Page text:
Each person who responds to God's grace (Titus 2:11) and the substitutionary atonement of Jesus Christ (Rom 5:8; 1 John 2:2) by confession of sin, remorse, repentance, faith and obedience instantly receives the great gift of salvation. This gift includes but is not limited to the following:
- Redemption (Rom 3:24; 8:23) - You are freed from the bondage of sin for the first time in your life.
- Forgiveness (Mat 6:9-15; 1 John 1:8-10) - You are forgiven your sins by God.
- Justification (Rom 3:21-26) - You are declared righteous by God; this legal declaration is valid because Christ died to pay the penalty for your sin and lived a life of perfect righteousness that can in turn be imputed to you.
- Adoption (Rom 8:23; Gal 3:26; 1 John 3:2) - You are a joint heir with Jesus to the Kingdom of God.
- Regeneration (John 3:1-21) - The Holy Spirit makes known to you the will of God and helps you discern truth from lie. He occupies and purifies all the rooms of your heart into which He is invited. For the first time in your life you are not a prisoner of sin. You are free to pursue the path of righteousness. This is the first day of your Christian life and you are a new creature in Christ. This is the mechanism of your redemption.
- Sanctification (Heb 6:1; 1 Pet 1:13-16) - You are led by the Holy Spirit along the path toward holiness; this is a lifetime journey.
- Reconciliation ( Eph 2:11-22) - You are reconciled with all other believers.
- Unification (Eph 3:1-11) - You are united with all believers in the Church of Jesus Christ.
- Glorification (Rom 8:30) - You will complete the journey along the path of sanctification when your mission in this life is done.
Commentary on Salvation
In this age, some Christians seek to curry favor with the masses by developing an eclectic religion based on the syncretism of Christianity with other world religions. The end product of such an effort is always failure because Christian theology is completely incompatible with the theology of other religions; no common ground exists. This is particularly apparent in the Christian doctrine of God's work to save mankind by the substitutionary atonement of Jesus Christ.
One contemporary example is Chrislam, the merger of Christianity and Islam. Can Islam be syncretized with Christianity concerning the issues of: the inborn sin nature of man, the sinlessness of the incarnate Jesus Christ and the crucifixion, death and bodily resurrection? Consider the words of Maulana Muhammad Ali nearly 100 years ago (Ali, p 30, 31, 33, 97):
"The fundamental difference between Christianity and Islam is that the former teaches that every human child is born sinful, while the latter teaches that every human child is born sinless…Thus in Islam human nature is raised to the highest dignity by a plain declaration of its purity, while in Christianity it is brought down to the depth of degradation by declaring its inherent sinfulness…This low view of human nature which forms the foundation stone of the Christian religion must, sooner or later, be abandoned by the civilized world…suggestions were made to Jesus by the Devil (Luke 4:1-13) and this is inconsistent with the theory of his absolute sinlessness. The suggestion of the Devil is really the coming of an evil idea into a man's heart…Christ never died on the cross and he never rose from the dead: the preaching of the Christian missionary is therefore vain and vain is also his faith."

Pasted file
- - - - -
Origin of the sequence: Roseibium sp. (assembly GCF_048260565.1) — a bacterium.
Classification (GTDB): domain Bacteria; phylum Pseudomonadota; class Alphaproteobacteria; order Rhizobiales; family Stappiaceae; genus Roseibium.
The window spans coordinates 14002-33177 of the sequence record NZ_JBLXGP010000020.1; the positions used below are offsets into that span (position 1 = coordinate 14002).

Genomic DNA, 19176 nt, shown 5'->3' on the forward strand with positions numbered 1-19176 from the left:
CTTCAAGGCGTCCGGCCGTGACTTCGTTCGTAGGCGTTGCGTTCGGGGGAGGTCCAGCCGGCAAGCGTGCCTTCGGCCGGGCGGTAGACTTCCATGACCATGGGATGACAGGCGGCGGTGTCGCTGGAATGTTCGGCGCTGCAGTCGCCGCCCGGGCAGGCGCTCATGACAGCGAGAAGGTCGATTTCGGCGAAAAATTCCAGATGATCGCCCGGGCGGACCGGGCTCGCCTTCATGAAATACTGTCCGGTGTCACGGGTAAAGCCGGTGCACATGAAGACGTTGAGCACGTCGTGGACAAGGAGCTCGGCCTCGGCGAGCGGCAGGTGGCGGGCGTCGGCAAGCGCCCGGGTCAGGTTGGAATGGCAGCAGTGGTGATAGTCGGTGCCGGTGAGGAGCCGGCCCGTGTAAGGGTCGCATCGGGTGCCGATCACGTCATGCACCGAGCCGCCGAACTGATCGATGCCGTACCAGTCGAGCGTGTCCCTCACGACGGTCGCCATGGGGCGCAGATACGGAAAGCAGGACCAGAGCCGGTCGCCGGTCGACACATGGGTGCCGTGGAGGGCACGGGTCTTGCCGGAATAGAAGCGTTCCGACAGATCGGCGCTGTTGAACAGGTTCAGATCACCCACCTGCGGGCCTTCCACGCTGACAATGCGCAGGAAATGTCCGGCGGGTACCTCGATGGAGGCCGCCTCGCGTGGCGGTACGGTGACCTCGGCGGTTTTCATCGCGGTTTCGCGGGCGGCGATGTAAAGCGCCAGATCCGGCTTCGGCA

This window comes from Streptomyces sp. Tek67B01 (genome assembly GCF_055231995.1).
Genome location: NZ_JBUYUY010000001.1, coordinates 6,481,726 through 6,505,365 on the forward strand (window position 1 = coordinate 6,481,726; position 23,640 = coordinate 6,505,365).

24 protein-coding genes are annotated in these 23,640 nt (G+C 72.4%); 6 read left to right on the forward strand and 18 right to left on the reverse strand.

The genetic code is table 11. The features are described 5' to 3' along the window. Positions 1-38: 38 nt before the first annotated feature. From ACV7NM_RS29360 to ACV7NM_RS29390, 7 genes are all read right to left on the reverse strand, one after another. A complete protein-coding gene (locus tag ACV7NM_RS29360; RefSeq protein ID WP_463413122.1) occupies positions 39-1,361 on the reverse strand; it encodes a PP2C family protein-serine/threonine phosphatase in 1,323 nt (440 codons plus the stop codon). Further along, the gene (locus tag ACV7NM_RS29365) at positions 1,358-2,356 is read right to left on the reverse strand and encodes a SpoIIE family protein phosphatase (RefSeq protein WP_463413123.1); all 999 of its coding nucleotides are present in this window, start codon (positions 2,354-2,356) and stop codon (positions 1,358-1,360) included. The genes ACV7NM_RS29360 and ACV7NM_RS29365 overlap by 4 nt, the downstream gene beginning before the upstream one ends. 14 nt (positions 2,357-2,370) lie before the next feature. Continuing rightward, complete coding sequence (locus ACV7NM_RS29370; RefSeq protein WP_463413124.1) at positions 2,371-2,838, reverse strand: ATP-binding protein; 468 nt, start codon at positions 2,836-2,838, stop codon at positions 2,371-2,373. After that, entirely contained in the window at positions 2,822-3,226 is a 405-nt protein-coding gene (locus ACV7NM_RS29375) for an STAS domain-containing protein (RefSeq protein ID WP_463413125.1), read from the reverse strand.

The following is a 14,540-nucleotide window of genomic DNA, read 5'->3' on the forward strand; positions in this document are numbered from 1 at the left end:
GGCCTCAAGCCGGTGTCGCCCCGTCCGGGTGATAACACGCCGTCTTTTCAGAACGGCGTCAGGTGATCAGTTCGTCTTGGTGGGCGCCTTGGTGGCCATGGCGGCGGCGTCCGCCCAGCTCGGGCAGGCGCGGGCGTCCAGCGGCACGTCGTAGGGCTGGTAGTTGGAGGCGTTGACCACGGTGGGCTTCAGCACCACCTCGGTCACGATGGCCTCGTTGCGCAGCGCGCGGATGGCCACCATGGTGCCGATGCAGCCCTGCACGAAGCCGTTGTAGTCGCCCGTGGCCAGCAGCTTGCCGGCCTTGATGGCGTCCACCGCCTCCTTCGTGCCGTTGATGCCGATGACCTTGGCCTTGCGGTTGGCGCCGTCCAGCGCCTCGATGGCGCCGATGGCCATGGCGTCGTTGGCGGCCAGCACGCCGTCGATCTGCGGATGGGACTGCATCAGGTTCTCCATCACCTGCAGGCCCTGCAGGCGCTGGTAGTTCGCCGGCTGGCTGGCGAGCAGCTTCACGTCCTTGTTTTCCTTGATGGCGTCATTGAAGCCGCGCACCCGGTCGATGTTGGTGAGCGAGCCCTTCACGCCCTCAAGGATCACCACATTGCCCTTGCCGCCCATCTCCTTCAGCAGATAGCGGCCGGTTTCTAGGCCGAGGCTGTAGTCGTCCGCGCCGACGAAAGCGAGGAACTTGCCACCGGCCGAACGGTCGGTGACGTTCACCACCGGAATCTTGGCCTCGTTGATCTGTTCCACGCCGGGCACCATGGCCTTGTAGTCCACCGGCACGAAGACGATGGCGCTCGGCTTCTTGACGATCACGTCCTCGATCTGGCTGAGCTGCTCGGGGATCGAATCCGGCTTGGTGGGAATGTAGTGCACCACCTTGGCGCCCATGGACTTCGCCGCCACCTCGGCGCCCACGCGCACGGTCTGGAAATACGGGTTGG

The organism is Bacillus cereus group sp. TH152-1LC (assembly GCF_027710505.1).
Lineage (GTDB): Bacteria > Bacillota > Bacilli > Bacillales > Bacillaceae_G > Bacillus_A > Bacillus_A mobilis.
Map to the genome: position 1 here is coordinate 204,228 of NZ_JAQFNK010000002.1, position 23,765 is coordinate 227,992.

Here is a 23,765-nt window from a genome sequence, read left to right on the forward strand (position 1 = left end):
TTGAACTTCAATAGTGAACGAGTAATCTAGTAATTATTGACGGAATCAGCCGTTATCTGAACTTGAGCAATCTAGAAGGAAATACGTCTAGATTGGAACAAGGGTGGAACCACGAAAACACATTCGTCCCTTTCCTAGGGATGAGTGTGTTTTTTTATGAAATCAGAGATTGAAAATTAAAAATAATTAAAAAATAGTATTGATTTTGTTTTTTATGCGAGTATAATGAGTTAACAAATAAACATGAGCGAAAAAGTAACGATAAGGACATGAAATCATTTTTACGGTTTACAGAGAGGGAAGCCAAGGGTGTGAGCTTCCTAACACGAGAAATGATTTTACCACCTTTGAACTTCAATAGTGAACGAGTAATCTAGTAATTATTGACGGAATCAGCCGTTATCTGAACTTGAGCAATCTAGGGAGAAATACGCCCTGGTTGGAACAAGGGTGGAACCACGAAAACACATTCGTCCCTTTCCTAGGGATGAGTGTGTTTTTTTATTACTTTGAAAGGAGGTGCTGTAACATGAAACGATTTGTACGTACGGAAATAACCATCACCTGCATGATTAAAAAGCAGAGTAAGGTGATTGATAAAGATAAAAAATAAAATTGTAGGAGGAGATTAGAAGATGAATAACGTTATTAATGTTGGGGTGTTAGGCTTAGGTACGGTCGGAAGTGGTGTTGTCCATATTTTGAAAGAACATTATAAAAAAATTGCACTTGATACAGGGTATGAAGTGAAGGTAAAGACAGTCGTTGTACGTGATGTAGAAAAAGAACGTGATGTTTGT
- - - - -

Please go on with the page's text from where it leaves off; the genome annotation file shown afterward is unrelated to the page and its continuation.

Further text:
Antithetical to the teachings of Ali, the salvation of man by the grace of God and the substitutionary atonement of Jesus Christ is the cornerstone of Christian theology. The atonement provides the redemption of creation from the bondage of evil and the offer to redeem man from the bondage of sin; man's redemption is accompanied by forgiveness, justification, adoption, regeneration, and many other gifts comprising salvation. Mankind desperately needs salvation because every person since Adam and Eve, except Jesus Christ, was born with a sin nature and no person, except Jesus Christ, has lived a sinless life. We are all born with a sin nature and embrace sinful behavior as soon as we are able to exercise free will.
Furthermore, the one attribute of Jesus Christ which is absolutely essential for the substitutionary atonement is sinlessness. If the incarnate Jesus did not live a sinless life, then his crucifixion, death and resurrection could not free any part of creation from the bondage of evil nor could it free one man from the bondage of sin. Scriptures are completely unanimous in declaring the perfect sinlessness of Christ under all circumstances.
Christians believe that one and only one punishment, the substitutionary atonement of Jesus Christ, was necessary and sufficient to: (1) redeem all creation from the bondage of evil and (2) redeem all mankind from the bondage of sin. By submitting to this punishment, God redeemed the universe from the vice grip of Satan and, for mankind, offered not only redemption from the bondage of sin but also the far greater gift of salvation in all its aspects. However, redemption from bondage does not mean redemption from influence. For a time and within limits God is permitting the consequences of evil throughout all creation and in the souls of men. Satan will never accept the substitutionary atonement as sufficient payment for redemption. He believes his property was stolen from him by a phony purchase and he is battling God to retain possession.
In Islam, man is not born with a sin nature, Jesus did not live a sinless life and the substitutionary atonement did not take place because Jesus did not die on the cross. No syncretism is possible between Christianity and Islam and those who attempt to create one are serving a different master than Jesus.
(See also Sections 3.2, 3.3, 3.4, 3.5, 3.6 and 3.7 of Theology Corner)